US v. Thompson
UNPUBLISHED UNITED STATES COURT OF APPEALS FOR THE FOURTH CIRCUIT
UNITED STATES OF AMERICA, Plaintiff - Appellee, versus TARA ANDERSON THOMPSON, Defendant - Appellant.
Appeal from the United States District Court for the District of South Carolina, at Charleston. David C. Norton, District Judge. (2:05-cr-00539-DCN)
February 23, 2007
March 29, 2007
Before MOTZ, KING, and SHEDD, Circuit Judges.
Affirmed by unpublished per curiam opinion.
James B. Loggins, Assistant Federal Public Defender, Greenville, South Carolina, for Appellant. Reginald I. Lloyd, United States Attorney, Carlton R. Bourne, Jr., Assistant United States Attorney, Charleston, South Carolina, for Appellee.
Unpublished opinions are not binding precedent in this circuit.
PER CURIAM: Tara Anderson Thompson was convicted after a jury trial of one count of conspiracy to launder money and to engage in monetary transactions in property derived from drug distribution, in violation of 18 U.S.C. §§ 1956(a)(1)(B)(i), (h), 1957 (2000), one count of engaging in a monetary transaction in criminally derived property, in violation of 18 U.S.C. § 1957(a) (2000), and one count of aiding and abetting the distribution of marijuana, in violation of 21 U.S.C. § 841(a)(1), (b)(1)(C) (2000) and 18 U.S.C. § 2 (2000). The district court sentenced Thompson to sixty-three She appeals her conviction and sentence.
months of imprisonment.
On appeal, Thompson's counsel filed an Anders* brief in which he states that there are no meritorious issues for appeal, but suggests that Thompson's conspiracy conviction should be
reversed because the Government failed to establish that Thompson actually knew of the illegal origin of the funds in question. Thompson has also filed a pro se supplemental brief asserting several claims related to her conviction and sentence. The
Government responds that the evidence was sufficient to sustain Thompson's conviction of money laundering conspiracy. A defendant challenging the sufficiency of the evidence faces a heavy burden. 1067 (4th Cir. 1997). United States v. Beidler, 110 F.3d 1064, "[A]n appellate court's reversal of a
Anders v. California, 386 U.S. 738 (1967). - 2 -
conviction on grounds of insufficient evidence should be confined to cases where the prosecution's failure is clear." United A jury's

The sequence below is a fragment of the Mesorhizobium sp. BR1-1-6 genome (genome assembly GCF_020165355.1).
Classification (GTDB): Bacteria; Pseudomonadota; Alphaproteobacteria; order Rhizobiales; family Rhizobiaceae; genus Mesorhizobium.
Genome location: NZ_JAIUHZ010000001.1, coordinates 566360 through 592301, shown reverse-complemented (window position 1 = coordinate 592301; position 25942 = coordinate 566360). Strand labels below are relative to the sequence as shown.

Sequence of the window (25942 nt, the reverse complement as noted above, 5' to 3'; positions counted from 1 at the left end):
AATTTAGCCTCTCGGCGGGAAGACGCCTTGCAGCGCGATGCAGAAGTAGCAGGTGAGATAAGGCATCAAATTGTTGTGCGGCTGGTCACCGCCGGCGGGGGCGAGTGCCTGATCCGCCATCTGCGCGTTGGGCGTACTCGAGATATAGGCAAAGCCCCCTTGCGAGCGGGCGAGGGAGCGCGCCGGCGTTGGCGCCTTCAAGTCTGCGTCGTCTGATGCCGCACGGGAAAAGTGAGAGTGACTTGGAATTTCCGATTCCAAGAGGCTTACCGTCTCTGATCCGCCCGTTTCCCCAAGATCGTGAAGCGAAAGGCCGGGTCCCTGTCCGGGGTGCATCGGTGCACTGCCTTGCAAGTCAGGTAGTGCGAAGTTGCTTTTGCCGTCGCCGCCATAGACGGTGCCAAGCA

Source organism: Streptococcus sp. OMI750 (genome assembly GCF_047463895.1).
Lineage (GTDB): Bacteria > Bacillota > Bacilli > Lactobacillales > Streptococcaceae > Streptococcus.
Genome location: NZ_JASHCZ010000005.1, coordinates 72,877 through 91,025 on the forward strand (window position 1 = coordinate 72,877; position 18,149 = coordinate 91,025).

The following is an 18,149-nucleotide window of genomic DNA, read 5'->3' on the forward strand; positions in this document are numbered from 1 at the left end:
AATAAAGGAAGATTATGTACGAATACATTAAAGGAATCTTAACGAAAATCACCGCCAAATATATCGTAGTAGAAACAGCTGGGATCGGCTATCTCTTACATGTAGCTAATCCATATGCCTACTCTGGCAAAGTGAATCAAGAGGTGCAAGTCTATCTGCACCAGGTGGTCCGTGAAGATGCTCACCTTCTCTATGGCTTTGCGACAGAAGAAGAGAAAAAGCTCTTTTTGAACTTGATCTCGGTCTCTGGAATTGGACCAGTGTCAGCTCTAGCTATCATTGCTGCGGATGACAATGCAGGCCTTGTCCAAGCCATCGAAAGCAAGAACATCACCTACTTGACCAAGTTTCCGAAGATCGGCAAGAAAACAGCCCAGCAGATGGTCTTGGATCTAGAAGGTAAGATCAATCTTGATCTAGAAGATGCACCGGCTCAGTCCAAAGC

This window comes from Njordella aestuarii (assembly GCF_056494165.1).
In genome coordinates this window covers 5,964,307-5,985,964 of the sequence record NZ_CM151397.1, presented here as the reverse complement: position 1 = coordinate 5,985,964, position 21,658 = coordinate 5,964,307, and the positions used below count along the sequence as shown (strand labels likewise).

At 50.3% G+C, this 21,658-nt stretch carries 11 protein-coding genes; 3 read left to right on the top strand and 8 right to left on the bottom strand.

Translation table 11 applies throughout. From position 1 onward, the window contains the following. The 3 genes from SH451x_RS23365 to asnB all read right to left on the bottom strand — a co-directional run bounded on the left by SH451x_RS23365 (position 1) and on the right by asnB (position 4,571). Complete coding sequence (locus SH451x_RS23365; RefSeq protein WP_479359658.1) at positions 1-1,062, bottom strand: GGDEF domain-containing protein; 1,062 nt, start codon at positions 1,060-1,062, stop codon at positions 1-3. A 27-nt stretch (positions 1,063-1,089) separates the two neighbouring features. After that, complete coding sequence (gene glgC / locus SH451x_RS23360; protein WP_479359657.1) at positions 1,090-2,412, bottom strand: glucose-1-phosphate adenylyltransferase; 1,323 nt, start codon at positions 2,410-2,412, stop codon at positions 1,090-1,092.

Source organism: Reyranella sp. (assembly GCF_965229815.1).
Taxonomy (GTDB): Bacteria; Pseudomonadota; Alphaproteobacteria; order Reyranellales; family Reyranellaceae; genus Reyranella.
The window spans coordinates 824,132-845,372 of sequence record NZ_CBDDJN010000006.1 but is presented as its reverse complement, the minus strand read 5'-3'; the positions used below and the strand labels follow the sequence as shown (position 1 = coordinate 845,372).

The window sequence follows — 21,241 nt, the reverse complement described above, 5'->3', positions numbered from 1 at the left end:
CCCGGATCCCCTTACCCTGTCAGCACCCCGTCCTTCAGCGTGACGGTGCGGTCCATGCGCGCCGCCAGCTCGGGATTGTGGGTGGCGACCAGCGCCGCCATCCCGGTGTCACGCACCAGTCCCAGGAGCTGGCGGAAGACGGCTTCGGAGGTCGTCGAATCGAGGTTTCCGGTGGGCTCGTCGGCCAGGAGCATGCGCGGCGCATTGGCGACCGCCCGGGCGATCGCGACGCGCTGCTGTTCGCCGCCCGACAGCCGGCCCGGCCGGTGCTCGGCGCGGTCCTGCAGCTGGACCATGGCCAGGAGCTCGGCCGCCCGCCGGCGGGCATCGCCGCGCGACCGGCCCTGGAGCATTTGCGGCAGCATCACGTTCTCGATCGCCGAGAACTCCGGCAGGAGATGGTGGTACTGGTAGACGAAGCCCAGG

States v. Jones, 735 F.2d 785, 791 (4th Cir. 1984).
verdict must be upheld on appeal if there is substantial evidence in the record to support it. 60, 80 (1942). Glasser v. United States, 315 U.S.
In determining whether the evidence in the record
is substantial, we view the evidence in the light most favorable to the government, and inquire whether there is evidence that a reasonable finder of fact could accept as adequate and sufficient to establish a defendant's guilt beyond a reasonable doubt. United States v. Burgos, 94 F.3d 849, 862 (4th Cir. 1996) (en banc). In
evaluating the sufficiency of the evidence, we do not review the credibility of the witnesses and assume that the jury resolved all contradictions in the testimony in favor of the government. United States v. Romer, 148 F.3d 359, 364 (4th Cir. 1998). To prove Thompson participated in a conspiracy to launder money, the Government must "prove that (1) a conspiracy to commit . . . money laundering was in existence, and (2) during the conspiracy, the defendant knew that the proceeds . . . had been derived from an illegal activity, and knowingly joined in the conspiracy." United States v. Alerre, 430 F.3d 681, 693-94 & n.14 Counsel
(4th Cir. 2005), cert. denied, 126 S. Ct. 1925 (2006).
asserts only that the evidence was insufficient to establish that Thompson knew that the money involved was derived from illegal
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Our review of the record convinces us that the evidence
was sufficient to sustain the jury's finding of guilt. We have considered the allegations of error asserted in Thompson's pro se supplemental brief and find them to be without merit. In accordance with Anders, we have reviewed the record in We
this case and have found no meritorious issues for appeal. therefore affirm Thompson's conviction and sentence. Thompson's motion to remand.
This court requires that counsel
inform Thompson, in writing, of the right to petition the Supreme Court of the United States for further review. If Thompson
requests that a petition be filed, but counsel believes that such a petition would be frivolous, then counsel may move in this court for leave to withdraw from representation. Counsel's motion must
state that a copy thereof was served on Thompson. We dispense with oral argument because the facts and legal contentions are adequately presented in the materials before the court and argument would not aid the decisional process.
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